"The medium-term outlook for inflation was revised downward in the staff's projections, mainly due to the appreciation of the exchange rate, which means that we will have to take into account this element in our information set in our future policy decisions," he added.
He also said that the ECB's Governing Council will likely discuss the future of its asset purchase program in October - another hawkish move that pushed the euro higher. He later mentioned that the bulk of the decisions it will make on policy calibration will probably be in October.
The higher the euro, the more expensive products and services get for non-euro customers, which might affect exports from the currency union. At the same time it dampens inflation as imported goods get cheaper.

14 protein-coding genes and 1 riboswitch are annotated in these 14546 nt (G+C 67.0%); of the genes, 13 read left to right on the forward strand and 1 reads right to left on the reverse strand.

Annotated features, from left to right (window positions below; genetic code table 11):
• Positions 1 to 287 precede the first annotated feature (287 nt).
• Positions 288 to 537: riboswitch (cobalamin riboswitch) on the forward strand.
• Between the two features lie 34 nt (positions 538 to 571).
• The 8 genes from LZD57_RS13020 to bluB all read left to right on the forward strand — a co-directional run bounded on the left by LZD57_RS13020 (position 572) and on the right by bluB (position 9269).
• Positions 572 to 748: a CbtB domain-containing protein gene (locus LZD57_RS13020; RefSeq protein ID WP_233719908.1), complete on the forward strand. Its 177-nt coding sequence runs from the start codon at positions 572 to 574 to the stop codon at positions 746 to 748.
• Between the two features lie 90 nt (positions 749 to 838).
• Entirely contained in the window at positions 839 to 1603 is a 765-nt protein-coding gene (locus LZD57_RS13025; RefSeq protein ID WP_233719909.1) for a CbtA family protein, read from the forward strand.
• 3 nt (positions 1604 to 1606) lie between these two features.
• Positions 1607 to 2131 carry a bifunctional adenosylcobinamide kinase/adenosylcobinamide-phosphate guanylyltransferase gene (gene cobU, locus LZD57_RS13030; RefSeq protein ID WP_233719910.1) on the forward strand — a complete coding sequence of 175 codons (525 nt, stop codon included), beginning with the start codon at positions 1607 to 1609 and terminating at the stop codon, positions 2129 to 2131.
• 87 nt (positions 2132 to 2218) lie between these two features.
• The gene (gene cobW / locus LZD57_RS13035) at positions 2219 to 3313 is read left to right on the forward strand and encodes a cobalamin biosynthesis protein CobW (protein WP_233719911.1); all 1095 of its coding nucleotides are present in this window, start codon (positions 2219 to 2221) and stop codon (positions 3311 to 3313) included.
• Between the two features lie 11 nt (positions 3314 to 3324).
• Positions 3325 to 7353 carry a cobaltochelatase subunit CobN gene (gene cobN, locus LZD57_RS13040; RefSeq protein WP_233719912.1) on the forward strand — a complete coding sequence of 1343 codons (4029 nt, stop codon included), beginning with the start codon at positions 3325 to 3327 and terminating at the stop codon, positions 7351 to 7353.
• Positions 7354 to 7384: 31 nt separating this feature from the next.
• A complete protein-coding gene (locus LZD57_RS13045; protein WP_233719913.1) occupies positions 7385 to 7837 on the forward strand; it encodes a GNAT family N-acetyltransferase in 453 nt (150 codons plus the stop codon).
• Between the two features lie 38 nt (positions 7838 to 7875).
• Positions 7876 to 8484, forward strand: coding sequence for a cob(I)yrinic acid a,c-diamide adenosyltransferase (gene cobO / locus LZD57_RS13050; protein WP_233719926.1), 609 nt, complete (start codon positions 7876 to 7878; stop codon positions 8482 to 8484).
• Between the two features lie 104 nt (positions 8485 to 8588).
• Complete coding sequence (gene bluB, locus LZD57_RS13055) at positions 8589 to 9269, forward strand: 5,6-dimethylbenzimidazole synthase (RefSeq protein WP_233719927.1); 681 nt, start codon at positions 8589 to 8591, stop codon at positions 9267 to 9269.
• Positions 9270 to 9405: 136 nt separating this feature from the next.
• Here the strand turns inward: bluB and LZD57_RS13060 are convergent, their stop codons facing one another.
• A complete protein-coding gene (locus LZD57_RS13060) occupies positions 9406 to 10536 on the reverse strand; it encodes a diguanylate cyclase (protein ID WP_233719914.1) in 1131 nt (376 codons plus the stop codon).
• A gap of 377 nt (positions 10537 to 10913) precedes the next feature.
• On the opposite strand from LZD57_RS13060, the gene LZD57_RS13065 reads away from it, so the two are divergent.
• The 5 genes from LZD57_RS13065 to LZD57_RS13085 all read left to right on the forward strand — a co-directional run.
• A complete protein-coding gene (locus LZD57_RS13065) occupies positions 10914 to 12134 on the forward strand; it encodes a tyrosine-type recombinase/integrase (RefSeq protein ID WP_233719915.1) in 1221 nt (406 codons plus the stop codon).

"If the ECB really wants to unwind the euro's sharp appreciation this year, the central bank must tell the market that the expectation for a sea-change is completely wrong," said Dhaval Joshi, senior vice-president at BCA Research, suggesting that Draghi might be teeing up a move in October with his choice of words at the press conference.
"In other words, the ECB must indicate that it has no intention to dial back its emergency monetary accommodation."
Since the start of the year, the euro has risen 13 percent, buoyed in part by a weakening dollar.